- Powers Brown Architecture
- September 20, 2018
I have a building architect that is saying that a structural "k" brace or "x" brace(that is not penetrating the floor) and potentially some plumbing chases are not being considered Vertical Penetration in his BOMA measure. After reading through several posts, I understand that since there is floor there, it shouldn't be considered as part of the MVP, but it's not really of use to the tenant. Can you please explain the reasoning for it not being included in the vertical penetrations measurement if it's used space used for the structural integrity of the building.
Also, I read on the How Big Is My Building website that if two measurements disagree and the difference is 2% or less you are within acceptable BOMA standards, but who does the measurement differ to favor, the Building owner or the tenant?
- David Fingret
- Extreme Measures Inc.
- September 21, 2018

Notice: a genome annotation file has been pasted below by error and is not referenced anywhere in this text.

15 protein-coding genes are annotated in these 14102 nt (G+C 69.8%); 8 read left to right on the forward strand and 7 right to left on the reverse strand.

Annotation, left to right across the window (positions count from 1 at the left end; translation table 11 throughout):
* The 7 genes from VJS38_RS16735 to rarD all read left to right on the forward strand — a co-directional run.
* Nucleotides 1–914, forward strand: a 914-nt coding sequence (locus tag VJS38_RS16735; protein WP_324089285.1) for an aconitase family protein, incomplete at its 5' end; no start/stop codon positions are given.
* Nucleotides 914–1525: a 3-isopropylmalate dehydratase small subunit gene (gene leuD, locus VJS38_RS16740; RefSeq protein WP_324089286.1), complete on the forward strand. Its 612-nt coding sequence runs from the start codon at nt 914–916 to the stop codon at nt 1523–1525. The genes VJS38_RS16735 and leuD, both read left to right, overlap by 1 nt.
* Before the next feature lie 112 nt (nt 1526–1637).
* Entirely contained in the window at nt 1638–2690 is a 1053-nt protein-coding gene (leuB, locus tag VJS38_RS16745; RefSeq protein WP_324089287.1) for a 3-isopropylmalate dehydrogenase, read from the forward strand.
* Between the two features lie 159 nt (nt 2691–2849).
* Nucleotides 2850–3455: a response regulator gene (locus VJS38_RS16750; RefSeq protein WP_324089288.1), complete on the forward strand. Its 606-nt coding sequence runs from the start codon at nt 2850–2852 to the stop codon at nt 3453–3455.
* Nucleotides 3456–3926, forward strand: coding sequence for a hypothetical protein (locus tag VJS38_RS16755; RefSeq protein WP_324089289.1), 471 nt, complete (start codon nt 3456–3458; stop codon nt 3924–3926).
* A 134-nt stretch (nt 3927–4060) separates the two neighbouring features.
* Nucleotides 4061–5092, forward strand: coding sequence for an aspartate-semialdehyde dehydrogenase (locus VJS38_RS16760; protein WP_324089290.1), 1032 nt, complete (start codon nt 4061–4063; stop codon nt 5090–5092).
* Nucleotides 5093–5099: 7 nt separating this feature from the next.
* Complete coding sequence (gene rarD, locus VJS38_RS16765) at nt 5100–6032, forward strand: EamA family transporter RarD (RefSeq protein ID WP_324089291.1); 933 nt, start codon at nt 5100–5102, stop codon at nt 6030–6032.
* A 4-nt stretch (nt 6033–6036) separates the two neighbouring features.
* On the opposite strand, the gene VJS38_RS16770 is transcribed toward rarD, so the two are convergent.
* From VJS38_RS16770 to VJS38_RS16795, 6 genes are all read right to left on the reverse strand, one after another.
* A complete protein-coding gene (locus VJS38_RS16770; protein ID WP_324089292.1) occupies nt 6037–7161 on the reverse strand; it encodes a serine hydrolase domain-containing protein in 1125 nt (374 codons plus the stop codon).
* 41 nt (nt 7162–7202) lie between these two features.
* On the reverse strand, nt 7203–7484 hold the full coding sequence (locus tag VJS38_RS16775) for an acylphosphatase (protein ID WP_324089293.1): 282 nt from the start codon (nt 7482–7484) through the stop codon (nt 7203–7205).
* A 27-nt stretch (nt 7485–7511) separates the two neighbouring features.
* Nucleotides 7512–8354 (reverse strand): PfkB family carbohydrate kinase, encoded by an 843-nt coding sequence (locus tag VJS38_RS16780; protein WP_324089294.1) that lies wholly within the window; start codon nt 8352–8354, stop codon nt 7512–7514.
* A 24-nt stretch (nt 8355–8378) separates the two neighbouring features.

The lowest level of all Major Vertical Penetrations (where there is a floor) is Service Area in BOMA 2017 (usually Building Service Area). The reasoning behind this change mostly has to do with consistency. In BOMA 2010 Office, the lowest level of a shaft was also not considered MVP. It was decided that in order to be consistent, all MVP on the lowest level should be Service Area, including Vertical Circulation Areas (stairs, elevators, etc.). This simplifies the standard and ensures that all floor space (with the exception of parking and occupant storage) is included in the rentable area of a building, which is more in keeping with the standard's core principles.
With regards to the 2% discrepancy rule, the standard does not specify which party is favored if there are opposing reports by 2% or less, since they would both be deemed accurate. In most cases, the landlord would decide which report to use since it is usually the Landlord's responsibility to produce such documents for leasing purposes.